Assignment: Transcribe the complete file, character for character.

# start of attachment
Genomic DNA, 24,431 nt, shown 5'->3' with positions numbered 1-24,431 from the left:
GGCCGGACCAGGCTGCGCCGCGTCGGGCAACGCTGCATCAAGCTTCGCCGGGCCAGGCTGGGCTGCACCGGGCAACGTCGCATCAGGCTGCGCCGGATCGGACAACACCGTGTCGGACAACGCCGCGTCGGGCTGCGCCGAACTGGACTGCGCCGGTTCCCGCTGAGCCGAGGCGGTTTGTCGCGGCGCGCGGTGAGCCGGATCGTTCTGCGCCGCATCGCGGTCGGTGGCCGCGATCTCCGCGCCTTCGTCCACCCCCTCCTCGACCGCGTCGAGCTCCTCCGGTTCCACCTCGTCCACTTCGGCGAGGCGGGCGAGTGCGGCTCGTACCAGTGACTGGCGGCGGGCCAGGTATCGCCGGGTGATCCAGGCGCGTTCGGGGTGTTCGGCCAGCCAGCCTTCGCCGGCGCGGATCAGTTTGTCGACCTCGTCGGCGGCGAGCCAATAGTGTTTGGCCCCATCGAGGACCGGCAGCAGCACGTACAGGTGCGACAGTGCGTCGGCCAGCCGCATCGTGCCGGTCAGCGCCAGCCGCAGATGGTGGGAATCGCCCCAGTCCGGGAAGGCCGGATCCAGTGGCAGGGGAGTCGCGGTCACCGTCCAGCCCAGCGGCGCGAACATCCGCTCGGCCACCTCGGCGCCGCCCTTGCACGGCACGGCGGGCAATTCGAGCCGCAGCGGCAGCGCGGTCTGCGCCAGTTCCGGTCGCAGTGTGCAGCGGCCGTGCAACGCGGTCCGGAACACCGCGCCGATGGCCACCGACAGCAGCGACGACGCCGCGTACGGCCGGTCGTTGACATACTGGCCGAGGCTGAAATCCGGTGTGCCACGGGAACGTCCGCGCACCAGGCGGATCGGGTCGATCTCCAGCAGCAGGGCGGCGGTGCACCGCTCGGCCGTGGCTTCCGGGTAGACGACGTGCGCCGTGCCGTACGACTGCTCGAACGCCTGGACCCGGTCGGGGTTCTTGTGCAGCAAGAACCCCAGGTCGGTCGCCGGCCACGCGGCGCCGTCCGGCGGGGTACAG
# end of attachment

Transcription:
Genomic DNA, 24,431 nt, shown 5'->3' with positions numbered 1-24,431 from the left:
GGCCGGACCAGGCTGCGCCGCGTCGGGCAACGCTGCATCAAGCTTCGCCGGGCCAGGCTGGGCTGCACCGGGCAACGTCGCATCAGGCTGCGCCGGATCGGACAACACCGTGTCGGACAACGCCGCGTCGGGCTGCGCCGAACTGGACTGCGCCGGTTCCCGCTGAGCCGAGGCGGTTTGTCGCGGCGCGCGGTGAGCCGGATCGTTCTGCGCCGCATCGCGGTCGGTGGCCGCGATCTCCGCGCCTTCGTCCACCCCCTCCTCGACCGCGTCGAGCTCCTCCGGTTCCACCTCGTCCACTTCGGCGAGGCGGGCGAGTGCGGCTCGTACCAGTGACTGGCGGCGGGCCAGGTATCGCCGGGTGATCCAGGCGCGTTCGGGGTGTTCGGCCAGCCAGCCTTCGCCGGCGCGGATCAGTTTGTCGACCTCGTCGGCGGCGAGCCAATAGTGTTTGGCCCCATCGAGGACCGGCAGCAGCACGTACAGGTGCGACAGTGCGTCGGCCAGCCGCATCGTGCCGGTCAGCGCCAGCCGCAGATGGTGGGAATCGCCCCAGTCCGGGAAGGCCGGATCCAGTGGCAGGGGAGTCGCGGTCACCGTCCAGCCCAGCGGCGCGAACATCCGCTCGGCCACCTCGGCGCCGCCCTTGCACGGCACGGCGGGCAATTCGAGCCGCAGCGGCAGCGCGGTCTGCGCCAGTTCCGGTCGCAGTGTGCAGCGGCCGTGCAACGCGGTCCGGAACACCGCGCCGATGGCCACCGACAGCAGCGACGACGCCGCGTACGGCCGGTCGTTGACATACTGGCCGAGGCTGAAATCCGGTGTGCCACGGGAACGTCCGCGCACCAGGCGGATCGGGTCGATCTCCAGCAGCAGGGCGGCGGTGCACCGCTCGGCCGTGGCTTCCGGGTAGACGACGTGCGCCGTGCCGTACGACTGCTCGAACGCCTGGACCCGGTCGGGGTTCTTGTGCAGCAAGAACCCCAGGTCGGTCGCCGGCCACGCGGCGCCGTCCGGCGGGGTACAG